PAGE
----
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A racist Moldova?

 

By Nichita Gurcov, Amnesty International Moldova
Fleeing the civil war in his native Sierra Leone 13 years ago, John Onoje hoped for a better lot in his newly-adopted home - Moldova.

Last Sunday John Onoje was beaten up in a toilet in an underpass in the country’s capital Chisinau.

He tried to call the police, but the three who bundled him into the toilet just grinned at him: “Don’t bother, we are the police.”

The day before Moldova’s ex-President Vladimir Voronin told his supporters who had gathered for a rally in the centre of the capital: “They [the ruling parties] brought here a Negro, who’d just climbed down from a tree, and now he’s doing politics for them.”

Voronin was referring to John, who was protesting in the very same plaza, just a few yards off. It looks as if someone had picked up Voronin’s remarks as an appeal for action.

John is not at all a newbie to protesting. It took him twelve years to get his citizenship, although Moldova is far from being a honey trap for refugees let alone immigrants.

While fighting to become a fully-fledged Moldovan, John learnt the language and became a well-known face at the Chisinau open market, where he sells newspapers.

Last year he even signed up to run for President, probably thinking he is the only one who can set Moldova free from the political impasse it has been in for the past two and half years.

Maybe he just wanted to test public opinion about race. You wouldn’t want to see what many of his fellow Moldovans wrote on social networks and blogs though.

Those posts are virtual pebbles for John. Unfortunately, he knows what real stones feel like: last year he felt them on his back and head on his way home in one of Chisinau’s remote districts.

The man who hurled them at him could not explain why he did it.

This time John was beaten in the centre of Chisinau in a passage near a shopping centre on Sunday in broad daylight. Strangely, there’s only one witness. Dozens of people must have seen those three thugs hustling John into the toilet. Nobody intervened.

Vladimir Voronin enjoys immunity from any prosecution, unless his colleagues at the Parliament strip him of it. His lawyer told Moldovan TV that his boss’ remarks were ‘political’, not racial. The police deny any involvement of their staff in the Sunday incident.

Amnesty International has been wagging a finger at Moldova for police torture and their impunity, and, as of late, for wide-spread homophobia, including among political high-flyers.

Now racism must be added to this shame list – racism that cost John his dignity and his health.

By Nichita Gurcov, Amnesty International Moldova
Fleeing the civil war in his native Sierra Leone 13 years ago, John Onoje hoped for a better lot in his newly-adopted home - Moldova.

Last Sunday John Onoje was beaten up in a toilet in an underpass in the country’s capital Chisinau.

He tried to call the police, but the three who bundled him into the toilet just grinned at him: “Don’t bother, we are the police.”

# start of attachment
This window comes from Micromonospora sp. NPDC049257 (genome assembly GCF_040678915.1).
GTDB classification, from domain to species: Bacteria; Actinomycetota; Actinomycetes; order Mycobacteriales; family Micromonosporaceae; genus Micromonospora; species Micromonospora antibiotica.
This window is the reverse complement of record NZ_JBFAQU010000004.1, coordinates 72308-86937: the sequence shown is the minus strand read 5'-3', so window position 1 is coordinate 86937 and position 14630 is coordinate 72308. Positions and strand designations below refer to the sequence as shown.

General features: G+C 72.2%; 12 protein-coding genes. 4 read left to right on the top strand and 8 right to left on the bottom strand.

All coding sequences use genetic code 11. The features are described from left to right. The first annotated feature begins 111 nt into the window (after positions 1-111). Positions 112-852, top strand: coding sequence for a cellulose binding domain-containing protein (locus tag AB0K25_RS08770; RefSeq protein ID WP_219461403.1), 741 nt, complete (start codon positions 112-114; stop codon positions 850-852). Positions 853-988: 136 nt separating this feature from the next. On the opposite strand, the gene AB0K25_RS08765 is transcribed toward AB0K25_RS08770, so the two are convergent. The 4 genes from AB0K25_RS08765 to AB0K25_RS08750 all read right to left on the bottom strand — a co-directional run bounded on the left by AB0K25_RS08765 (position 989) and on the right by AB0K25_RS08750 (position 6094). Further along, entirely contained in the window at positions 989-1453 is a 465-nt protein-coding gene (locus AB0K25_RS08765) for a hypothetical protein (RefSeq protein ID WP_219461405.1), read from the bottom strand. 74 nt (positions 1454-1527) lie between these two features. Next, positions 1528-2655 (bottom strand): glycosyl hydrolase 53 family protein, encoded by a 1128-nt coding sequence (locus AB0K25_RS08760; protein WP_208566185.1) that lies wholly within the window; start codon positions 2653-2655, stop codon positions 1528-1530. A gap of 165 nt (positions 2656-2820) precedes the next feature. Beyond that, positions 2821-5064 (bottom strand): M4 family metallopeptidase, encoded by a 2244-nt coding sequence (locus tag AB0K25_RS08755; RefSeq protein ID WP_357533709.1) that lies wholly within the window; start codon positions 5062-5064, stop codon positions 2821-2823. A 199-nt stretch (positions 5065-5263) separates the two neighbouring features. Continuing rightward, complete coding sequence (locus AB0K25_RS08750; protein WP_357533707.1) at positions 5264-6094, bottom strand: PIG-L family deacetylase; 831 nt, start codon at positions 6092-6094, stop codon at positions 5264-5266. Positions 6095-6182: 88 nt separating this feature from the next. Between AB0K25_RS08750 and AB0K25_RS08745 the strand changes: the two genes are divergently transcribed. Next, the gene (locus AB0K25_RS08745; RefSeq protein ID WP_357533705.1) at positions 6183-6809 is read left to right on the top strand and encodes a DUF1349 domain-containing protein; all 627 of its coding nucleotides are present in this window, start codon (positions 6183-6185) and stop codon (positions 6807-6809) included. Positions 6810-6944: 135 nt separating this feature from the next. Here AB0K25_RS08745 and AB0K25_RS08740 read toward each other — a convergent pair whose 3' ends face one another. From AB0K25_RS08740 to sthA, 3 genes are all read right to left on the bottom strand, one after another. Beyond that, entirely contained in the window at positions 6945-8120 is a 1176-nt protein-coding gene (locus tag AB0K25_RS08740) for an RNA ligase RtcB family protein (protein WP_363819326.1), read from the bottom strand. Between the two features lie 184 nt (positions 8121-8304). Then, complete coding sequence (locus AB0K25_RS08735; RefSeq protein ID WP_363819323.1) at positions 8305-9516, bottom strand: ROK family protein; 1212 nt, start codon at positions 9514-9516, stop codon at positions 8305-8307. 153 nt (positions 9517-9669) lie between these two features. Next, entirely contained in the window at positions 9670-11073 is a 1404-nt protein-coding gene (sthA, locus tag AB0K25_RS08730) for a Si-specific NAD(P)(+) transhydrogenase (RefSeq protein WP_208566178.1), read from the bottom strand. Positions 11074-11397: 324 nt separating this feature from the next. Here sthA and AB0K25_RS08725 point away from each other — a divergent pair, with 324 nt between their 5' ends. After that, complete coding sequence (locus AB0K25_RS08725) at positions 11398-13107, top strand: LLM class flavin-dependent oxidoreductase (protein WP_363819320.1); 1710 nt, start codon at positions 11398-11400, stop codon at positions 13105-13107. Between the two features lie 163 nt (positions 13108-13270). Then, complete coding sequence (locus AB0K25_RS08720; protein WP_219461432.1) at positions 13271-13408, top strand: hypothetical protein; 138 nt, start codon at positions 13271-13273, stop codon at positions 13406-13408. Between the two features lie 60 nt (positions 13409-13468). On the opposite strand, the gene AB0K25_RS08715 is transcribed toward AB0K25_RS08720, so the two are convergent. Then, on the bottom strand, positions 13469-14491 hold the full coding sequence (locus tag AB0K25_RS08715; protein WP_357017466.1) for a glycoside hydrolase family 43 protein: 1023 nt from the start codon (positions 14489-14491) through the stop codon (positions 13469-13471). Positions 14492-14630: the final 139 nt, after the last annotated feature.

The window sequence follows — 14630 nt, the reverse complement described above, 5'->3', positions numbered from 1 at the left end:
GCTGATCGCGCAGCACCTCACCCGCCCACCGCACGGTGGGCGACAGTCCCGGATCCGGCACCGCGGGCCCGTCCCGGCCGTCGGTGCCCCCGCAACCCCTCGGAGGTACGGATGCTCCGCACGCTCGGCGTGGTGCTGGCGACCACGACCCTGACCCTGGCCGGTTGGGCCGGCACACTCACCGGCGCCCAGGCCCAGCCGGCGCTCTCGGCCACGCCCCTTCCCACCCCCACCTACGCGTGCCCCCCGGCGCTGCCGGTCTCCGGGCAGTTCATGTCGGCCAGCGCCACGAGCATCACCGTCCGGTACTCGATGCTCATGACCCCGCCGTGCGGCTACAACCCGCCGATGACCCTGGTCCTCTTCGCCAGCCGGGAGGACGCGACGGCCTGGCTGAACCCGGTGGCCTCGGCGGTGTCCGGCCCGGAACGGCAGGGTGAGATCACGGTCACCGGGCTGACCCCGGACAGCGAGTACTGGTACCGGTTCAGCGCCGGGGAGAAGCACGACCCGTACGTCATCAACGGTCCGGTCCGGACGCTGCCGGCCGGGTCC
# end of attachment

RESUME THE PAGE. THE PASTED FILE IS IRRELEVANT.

The day before Moldova’s ex-President Vladimir Voronin told his supporters who had gathered for a rally in the centre of the capital: “They [the ruling parties] brought here a Negro, who’d just climbed down from a tree, and now he’s doing politics for them.”

Voronin was referring to John, who was protesting in the very same plaza, just a few yards off. It looks as if someone had picked up Voronin’s remarks as an appeal for action.

John is not at all a newbie to protesting. It took him twelve years to get his citizenship, although Moldova is far from being a honey trap for refugees let alone immigrants.

While fighting to become a fully-fledged Moldovan, John learnt the language and became a well-known face at the Chisinau open market, where he sells newspapers.

Last year he even signed up to run for President, probably thinking he is the only one who can set Moldova free from the political impasse it has been in for the past two and half years.

Maybe he just wanted to test public opinion about race. You wouldn’t want to see what many of his fellow Moldovans wrote on social networks and blogs though.

Those posts are virtual pebbles for John. Unfortunately, he knows what real stones feel like: last year he felt them on his back and head on his way home in one of Chisinau’s remote districts.

The man who hurled them at him could not explain why he did it.

This time John was beaten in the centre of Chisinau in a passage near a shopping centre on Sunday in broad daylight. Strangely, there’s only one witness. Dozens of people must have seen those three thugs hustling John into the toilet. Nobody intervened.

Vladimir Voronin enjoys immunity from any prosecution, unless his colleagues at the Parliament strip him of it. His lawyer told Moldovan TV that his boss’ remarks were ‘political’, not racial. The police deny any involvement of their staff in the Sunday incident.

Amnesty International has been wagging a finger at Moldova for police torture and their impunity, and, as of late, for wide-spread homophobia, including among political high-flyers.

Now racism must be added to this shame list – racism that cost John his dignity and his health.